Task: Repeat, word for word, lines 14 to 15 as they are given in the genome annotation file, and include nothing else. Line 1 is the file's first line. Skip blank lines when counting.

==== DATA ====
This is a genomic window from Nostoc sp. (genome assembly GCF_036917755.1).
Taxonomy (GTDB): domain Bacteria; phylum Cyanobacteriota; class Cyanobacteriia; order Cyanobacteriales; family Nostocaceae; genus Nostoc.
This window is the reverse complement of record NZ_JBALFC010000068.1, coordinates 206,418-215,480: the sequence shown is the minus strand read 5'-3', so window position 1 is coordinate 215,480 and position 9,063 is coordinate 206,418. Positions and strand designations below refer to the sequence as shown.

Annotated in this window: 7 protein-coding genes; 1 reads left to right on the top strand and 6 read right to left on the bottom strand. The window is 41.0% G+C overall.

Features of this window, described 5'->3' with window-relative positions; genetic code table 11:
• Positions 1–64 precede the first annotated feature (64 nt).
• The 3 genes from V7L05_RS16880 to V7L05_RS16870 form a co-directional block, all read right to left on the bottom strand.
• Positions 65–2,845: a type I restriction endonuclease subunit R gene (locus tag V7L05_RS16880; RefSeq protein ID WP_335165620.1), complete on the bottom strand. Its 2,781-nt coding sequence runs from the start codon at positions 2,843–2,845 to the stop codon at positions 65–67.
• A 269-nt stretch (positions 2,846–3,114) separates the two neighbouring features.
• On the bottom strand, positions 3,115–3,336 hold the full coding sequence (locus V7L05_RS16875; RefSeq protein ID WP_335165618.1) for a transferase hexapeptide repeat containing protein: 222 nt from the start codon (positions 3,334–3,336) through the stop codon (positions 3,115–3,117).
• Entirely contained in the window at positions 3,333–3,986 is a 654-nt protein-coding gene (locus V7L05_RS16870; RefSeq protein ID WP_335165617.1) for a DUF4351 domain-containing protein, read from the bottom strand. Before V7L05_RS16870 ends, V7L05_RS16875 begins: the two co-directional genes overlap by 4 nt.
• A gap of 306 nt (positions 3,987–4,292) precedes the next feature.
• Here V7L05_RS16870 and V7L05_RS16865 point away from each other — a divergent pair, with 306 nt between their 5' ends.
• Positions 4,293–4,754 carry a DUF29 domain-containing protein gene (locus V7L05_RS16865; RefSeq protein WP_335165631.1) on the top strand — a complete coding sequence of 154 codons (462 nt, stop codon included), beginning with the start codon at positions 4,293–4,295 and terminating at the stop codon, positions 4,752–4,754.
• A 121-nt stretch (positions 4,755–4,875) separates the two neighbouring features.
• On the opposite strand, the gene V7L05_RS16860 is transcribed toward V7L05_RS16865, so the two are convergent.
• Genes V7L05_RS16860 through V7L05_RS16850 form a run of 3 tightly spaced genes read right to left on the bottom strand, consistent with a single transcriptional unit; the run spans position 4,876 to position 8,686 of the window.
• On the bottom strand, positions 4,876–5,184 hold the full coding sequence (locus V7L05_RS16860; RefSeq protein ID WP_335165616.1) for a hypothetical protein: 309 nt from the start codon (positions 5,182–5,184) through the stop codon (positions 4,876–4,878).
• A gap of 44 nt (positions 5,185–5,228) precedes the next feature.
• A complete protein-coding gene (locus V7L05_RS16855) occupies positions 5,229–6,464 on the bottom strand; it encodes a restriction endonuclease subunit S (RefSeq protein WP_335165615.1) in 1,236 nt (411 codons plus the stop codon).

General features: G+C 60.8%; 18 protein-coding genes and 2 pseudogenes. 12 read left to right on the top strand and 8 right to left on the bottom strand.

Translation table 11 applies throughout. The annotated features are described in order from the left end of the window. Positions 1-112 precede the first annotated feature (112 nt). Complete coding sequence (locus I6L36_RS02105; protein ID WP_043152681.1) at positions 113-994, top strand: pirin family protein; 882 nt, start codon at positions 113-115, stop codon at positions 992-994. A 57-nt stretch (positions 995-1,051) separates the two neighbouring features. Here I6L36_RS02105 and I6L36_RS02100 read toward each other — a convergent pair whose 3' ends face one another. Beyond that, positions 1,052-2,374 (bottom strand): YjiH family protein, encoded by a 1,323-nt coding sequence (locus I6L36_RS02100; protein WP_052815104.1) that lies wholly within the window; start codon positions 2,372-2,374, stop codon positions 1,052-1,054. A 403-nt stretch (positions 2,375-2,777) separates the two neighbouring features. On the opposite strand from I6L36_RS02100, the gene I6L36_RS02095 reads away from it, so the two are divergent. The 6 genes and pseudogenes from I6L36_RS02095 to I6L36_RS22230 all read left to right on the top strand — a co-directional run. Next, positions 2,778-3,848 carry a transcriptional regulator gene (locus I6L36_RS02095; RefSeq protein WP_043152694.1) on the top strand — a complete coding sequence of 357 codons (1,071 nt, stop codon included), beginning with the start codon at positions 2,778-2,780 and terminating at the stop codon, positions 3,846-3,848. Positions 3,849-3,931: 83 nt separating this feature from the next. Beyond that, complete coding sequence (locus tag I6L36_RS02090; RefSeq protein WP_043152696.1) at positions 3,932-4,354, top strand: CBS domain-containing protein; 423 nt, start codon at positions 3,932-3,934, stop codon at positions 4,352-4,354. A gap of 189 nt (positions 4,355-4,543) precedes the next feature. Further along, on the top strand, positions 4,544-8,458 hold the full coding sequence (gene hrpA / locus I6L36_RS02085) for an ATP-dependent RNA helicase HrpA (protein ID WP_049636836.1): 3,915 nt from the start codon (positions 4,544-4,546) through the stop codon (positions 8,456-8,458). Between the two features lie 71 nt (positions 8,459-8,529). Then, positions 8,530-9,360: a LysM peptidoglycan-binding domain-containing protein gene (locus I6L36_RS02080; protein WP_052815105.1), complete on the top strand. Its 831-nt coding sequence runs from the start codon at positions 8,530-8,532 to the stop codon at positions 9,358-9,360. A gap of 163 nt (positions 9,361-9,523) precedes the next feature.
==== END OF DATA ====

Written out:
• Positions 4,293–4,754 carry a DUF29 domain-containing protein gene (locus V7L05_RS16865; RefSeq protein WP_335165631.1) on the top strand — a complete coding sequence of 154 codons (462 nt, stop codon included), beginning with the start codon at positions 4,293–4,295 and terminating at the stop codon, positions 4,752–4,754.
• A 121-nt stretch (positions 4,755–4,875) separates the two neighbouring features.